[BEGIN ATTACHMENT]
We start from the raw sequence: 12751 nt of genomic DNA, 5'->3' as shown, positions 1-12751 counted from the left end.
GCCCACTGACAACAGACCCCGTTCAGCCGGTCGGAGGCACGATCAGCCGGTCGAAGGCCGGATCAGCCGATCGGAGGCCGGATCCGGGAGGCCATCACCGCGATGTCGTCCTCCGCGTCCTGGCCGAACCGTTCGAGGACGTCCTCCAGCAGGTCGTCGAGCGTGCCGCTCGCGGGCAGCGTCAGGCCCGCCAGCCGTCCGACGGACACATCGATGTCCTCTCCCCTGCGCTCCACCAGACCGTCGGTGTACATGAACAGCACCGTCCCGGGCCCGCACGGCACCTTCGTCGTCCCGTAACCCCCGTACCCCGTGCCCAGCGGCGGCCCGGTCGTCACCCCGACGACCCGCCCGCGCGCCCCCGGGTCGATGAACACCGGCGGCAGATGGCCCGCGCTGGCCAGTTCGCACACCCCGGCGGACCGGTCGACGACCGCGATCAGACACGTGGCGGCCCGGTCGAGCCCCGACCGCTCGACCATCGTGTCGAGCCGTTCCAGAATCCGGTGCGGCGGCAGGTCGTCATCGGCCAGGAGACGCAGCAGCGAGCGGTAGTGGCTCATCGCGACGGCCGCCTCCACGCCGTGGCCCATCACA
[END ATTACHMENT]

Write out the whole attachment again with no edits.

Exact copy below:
We start from the raw sequence: 12751 nt of genomic DNA, 5'->3' as shown, positions 1-12751 counted from the left end.
GCCCACTGACAACAGACCCCGTTCAGCCGGTCGGAGGCACGATCAGCCGGTCGAAGGCCGGATCAGCCGATCGGAGGCCGGATCCGGGAGGCCATCACCGCGATGTCGTCCTCCGCGTCCTGGCCGAACCGTTCGAGGACGTCCTCCAGCAGGTCGTCGAGCGTGCCGCTCGCGGGCAGCGTCAGGCCCGCCAGCCGTCCGACGGACACATCGATGTCCTCTCCCCTGCGCTCCACCAGACCGTCGGTGTACATGAACAGCACCGTCCCGGGCCCGCACGGCACCTTCGTCGTCCCGTAACCCCCGTACCCCGTGCCCAGCGGCGGCCCGGTCGTCACCCCGACGACCCGCCCGCGCGCCCCCGGGTCGATGAACACCGGCGGCAGATGGCCCGCGCTGGCCAGTTCGCACACCCCGGCGGACCGGTCGACGACCGCGATCAGACACGTGGCGGCCCGGTCGAGCCCCGACCGCTCGACCATCGTGTCGAGCCGTTCCAGAATCCGGTGCGGCGGCAGGTCGTCATCGGCCAGGAGACGCAGCAGCGAGCGGTAGTGGCTCATCGCGACGGCCGCCTCCACGCCGTGGCCCATCACA